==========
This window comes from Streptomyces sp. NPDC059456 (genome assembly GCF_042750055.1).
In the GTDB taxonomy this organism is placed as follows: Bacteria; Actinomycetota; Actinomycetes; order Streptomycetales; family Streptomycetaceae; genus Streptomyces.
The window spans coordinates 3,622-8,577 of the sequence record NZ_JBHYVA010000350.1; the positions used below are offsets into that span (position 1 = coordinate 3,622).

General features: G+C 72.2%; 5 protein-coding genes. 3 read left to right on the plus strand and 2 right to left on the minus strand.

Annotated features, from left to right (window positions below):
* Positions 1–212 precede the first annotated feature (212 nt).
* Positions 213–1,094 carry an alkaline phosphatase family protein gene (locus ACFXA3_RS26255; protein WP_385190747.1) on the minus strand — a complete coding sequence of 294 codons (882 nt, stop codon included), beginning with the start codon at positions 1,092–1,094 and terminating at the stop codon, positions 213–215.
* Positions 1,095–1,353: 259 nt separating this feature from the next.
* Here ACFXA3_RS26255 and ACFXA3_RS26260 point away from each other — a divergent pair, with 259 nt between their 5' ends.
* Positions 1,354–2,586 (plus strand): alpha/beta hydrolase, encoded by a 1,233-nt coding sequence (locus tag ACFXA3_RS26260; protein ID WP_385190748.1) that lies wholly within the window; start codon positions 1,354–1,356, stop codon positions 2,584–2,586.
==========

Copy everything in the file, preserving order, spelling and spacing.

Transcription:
This window comes from Streptomyces sp. NPDC059456 (genome assembly GCF_042750055.1).
In the GTDB taxonomy this organism is placed as follows: Bacteria; Actinomycetota; Actinomycetes; order Streptomycetales; family Streptomycetaceae; genus Streptomyces.
The window spans coordinates 3,622-8,577 of the sequence record NZ_JBHYVA010000350.1; the positions used below are offsets into that span (position 1 = coordinate 3,622).

General features: G+C 72.2%; 5 protein-coding genes. 3 read left to right on the plus strand and 2 right to left on the minus strand.

Annotated features, from left to right (window positions below):
* Positions 1–212 precede the first annotated feature (212 nt).
* Positions 213–1,094 carry an alkaline phosphatase family protein gene (locus ACFXA3_RS26255; protein WP_385190747.1) on the minus strand — a complete coding sequence of 294 codons (882 nt, stop codon included), beginning with the start codon at positions 1,092–1,094 and terminating at the stop codon, positions 213–215.
* Positions 1,095–1,353: 259 nt separating this feature from the next.
* Here ACFXA3_RS26255 and ACFXA3_RS26260 point away from each other — a divergent pair, with 259 nt between their 5' ends.
* Positions 1,354–2,586 (plus strand): alpha/beta hydrolase, encoded by a 1,233-nt coding sequence (locus tag ACFXA3_RS26260; protein ID WP_385190748.1) that lies wholly within the window; start codon positions 1,354–1,356, stop codon positions 2,584–2,586.